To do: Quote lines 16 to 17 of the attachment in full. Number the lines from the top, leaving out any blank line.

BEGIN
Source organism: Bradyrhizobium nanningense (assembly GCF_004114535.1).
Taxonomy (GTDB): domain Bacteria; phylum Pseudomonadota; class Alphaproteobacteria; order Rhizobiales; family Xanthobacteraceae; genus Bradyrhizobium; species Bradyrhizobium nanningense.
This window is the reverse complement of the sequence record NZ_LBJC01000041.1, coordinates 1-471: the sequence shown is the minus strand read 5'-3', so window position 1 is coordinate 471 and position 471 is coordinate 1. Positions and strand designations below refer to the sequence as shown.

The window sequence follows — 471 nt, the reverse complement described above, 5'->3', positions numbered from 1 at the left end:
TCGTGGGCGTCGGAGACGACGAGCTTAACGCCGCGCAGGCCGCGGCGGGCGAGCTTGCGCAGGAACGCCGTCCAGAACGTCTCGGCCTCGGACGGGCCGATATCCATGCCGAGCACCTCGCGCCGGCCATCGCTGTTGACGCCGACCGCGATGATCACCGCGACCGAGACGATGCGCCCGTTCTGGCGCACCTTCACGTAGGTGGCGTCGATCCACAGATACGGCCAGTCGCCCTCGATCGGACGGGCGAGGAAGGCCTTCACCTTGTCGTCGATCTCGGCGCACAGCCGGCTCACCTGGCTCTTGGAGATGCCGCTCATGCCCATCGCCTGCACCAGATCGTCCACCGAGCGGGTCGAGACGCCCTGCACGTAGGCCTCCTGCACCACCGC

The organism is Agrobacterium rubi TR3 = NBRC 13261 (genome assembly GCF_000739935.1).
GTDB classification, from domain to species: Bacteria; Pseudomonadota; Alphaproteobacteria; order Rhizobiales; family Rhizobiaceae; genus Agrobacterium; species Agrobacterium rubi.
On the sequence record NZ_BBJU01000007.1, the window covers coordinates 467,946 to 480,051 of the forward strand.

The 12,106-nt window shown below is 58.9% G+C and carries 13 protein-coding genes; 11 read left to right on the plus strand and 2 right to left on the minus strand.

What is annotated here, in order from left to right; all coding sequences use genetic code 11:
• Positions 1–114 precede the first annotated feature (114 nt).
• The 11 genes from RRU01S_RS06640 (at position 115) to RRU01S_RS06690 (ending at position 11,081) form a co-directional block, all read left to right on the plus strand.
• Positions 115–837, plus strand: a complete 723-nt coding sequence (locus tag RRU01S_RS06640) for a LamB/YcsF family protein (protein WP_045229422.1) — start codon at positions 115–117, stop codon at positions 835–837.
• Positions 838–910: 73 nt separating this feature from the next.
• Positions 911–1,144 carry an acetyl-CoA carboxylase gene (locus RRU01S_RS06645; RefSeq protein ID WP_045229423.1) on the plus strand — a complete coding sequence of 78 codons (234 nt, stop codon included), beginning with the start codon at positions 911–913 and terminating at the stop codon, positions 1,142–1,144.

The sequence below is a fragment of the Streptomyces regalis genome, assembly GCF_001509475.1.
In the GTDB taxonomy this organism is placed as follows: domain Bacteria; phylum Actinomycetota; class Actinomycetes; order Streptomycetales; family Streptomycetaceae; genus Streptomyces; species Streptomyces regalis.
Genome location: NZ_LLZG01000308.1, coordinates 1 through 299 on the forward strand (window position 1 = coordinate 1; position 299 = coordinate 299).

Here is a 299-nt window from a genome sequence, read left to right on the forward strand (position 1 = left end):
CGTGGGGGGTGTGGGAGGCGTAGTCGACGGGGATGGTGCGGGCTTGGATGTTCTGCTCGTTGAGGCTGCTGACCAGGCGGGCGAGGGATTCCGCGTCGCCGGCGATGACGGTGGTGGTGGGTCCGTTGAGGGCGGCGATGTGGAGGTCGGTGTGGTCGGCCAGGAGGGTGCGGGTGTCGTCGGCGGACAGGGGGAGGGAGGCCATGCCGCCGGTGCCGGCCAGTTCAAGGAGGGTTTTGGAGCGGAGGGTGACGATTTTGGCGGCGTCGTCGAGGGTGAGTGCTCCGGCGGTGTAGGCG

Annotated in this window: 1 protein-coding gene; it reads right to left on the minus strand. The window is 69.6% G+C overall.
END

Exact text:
The sequence below is a fragment of the Streptomyces regalis genome, assembly GCF_001509475.1.
In the GTDB taxonomy this organism is placed as follows: domain Bacteria; phylum Actinomycetota; class Actinomycetes; order Streptomycetales; family Streptomycetaceae; genus Streptomyces; species Streptomyces regalis.